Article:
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Supplement Feature - February 2016

Thrills & Spills

Improving the Fun Factor in Aquatics

By Kelli Ra Anderson


It was bound to happen. From natural playgrounds to community gardens and expanding nature trails, getting back to nature is a powerful recreation trend leaving its mark on just about everything in the industry—including aquatic programming, attractions and facility design.

Back to Nature

Fresh water recreation is making a comeback. But lakes, large ponds and waterfronts aren't the only thing attracting patrons these days with the promise of more thrills and spills. Creative event planning, responding to demands for patron-pleasing, demographic-centered and interactive aquatic features are just some of the must-do essentials in today's successful aquatic facility.

"You are going to start to see a return to brackish water—a return to lakes," observed Judith Leblein Josephs, CPRA, RA, director of community programs and the Summit Family Aquatic Center in Summit, N.J., and president of consulting firm, JLJ Enterprises LLC. "As a trend spotter, I'm seeing a move back to natural things—using sphagnum moss to keep pools clean, using salt water in pools. And we are seeing things like manmade lakes coming back with inflatables, kayaks and obstacle courses."

One facility that took the plunge into fresh water recreation was Camp Crosley in North Webster, Ind. The Muncie YMCA celebrated its centennial last summer with the addition of its newest attraction: a manmade lake.

"Camp Crosley was considering building a traditional aquatic center to enhance their campers' experience," explained Rich Wills, vice president and co-owner of a Verona, Wis.-based supplier of recreational equipment and consulting on projects like Camp Crosley's. Wills' firm proposed an alternative idea, the "H2Whoa Zone," "Ö which was to build a lake and outfit it with many activities that a traditional aquatic center could not support."

According to Wills, the throwback to natural bodies of water is a major shift in the aquatic recreation industry. "The most valuable piece of real estate has always been considered waterfront locations," he explained. "There has been a movement in simplistic terms of returning to the 'old swimming hole' by taking existing waterfronts and developing them as destinations for the entire community by providing active activities in, on and around the water."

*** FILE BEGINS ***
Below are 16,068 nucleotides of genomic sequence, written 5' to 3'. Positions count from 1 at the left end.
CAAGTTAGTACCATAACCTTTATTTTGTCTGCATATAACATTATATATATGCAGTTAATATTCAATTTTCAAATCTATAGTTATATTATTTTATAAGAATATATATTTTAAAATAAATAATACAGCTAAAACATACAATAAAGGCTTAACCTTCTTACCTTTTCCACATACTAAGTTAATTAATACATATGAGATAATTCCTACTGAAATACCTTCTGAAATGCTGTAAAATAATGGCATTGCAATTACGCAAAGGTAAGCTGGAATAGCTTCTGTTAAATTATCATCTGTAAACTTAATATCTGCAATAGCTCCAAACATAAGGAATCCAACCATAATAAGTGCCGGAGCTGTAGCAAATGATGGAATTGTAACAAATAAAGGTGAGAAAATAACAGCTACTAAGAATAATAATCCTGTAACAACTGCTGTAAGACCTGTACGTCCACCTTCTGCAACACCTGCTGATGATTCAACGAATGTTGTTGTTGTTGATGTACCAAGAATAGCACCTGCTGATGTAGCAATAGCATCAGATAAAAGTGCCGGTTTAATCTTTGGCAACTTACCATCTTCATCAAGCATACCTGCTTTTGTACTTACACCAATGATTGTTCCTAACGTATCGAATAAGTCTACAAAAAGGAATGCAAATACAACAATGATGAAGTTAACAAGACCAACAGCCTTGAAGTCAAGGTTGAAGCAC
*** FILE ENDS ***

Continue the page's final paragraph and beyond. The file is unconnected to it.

And for those recreation sites that don't have such a waterfront? The answer is simple. Create one.

Freshwater waterparks have several advantages over traditional pools, including a broader range of activities and something for everyone regardless of age or ability. But the most critical advantage is that larger bodies of water can offer activities and attractions not as easily replicated in a traditional pool.

A new flotilla of attractions are catering to this trend like enormous 30-to-50-foot sealed air inflatables that can transform a lake or waterfront into a waterpark for far less than a landed structure. Then, there are the many attractions we often associate with natural water: paddle and pedal boats, standup paddle boards, canoes, rowboats, kayaks, water skiing and other deep- and shallow-water attractions.

Nature isn't just influencing designs to attract patrons either; nature is also determining which splash pad attractions will fail and which will succeed. It is no secret that water shortage has become a central issue for many states. "The big trend right now, especially last summer because of so many water conservation measures that closed down splash pads, is municipal recirculation underground tank reservoirs," said Edward Benck, director of engineering and administration for the Verona, Wis.-based supplier of recreational equipment. "It's a much more environmentally friendly system. We saw a lot of splash pads with drain-to-waste systems in Texas and California close down with water shortages, but the good news is recirculated systems didn't shut down. Curbing water use is a big emphasis right now."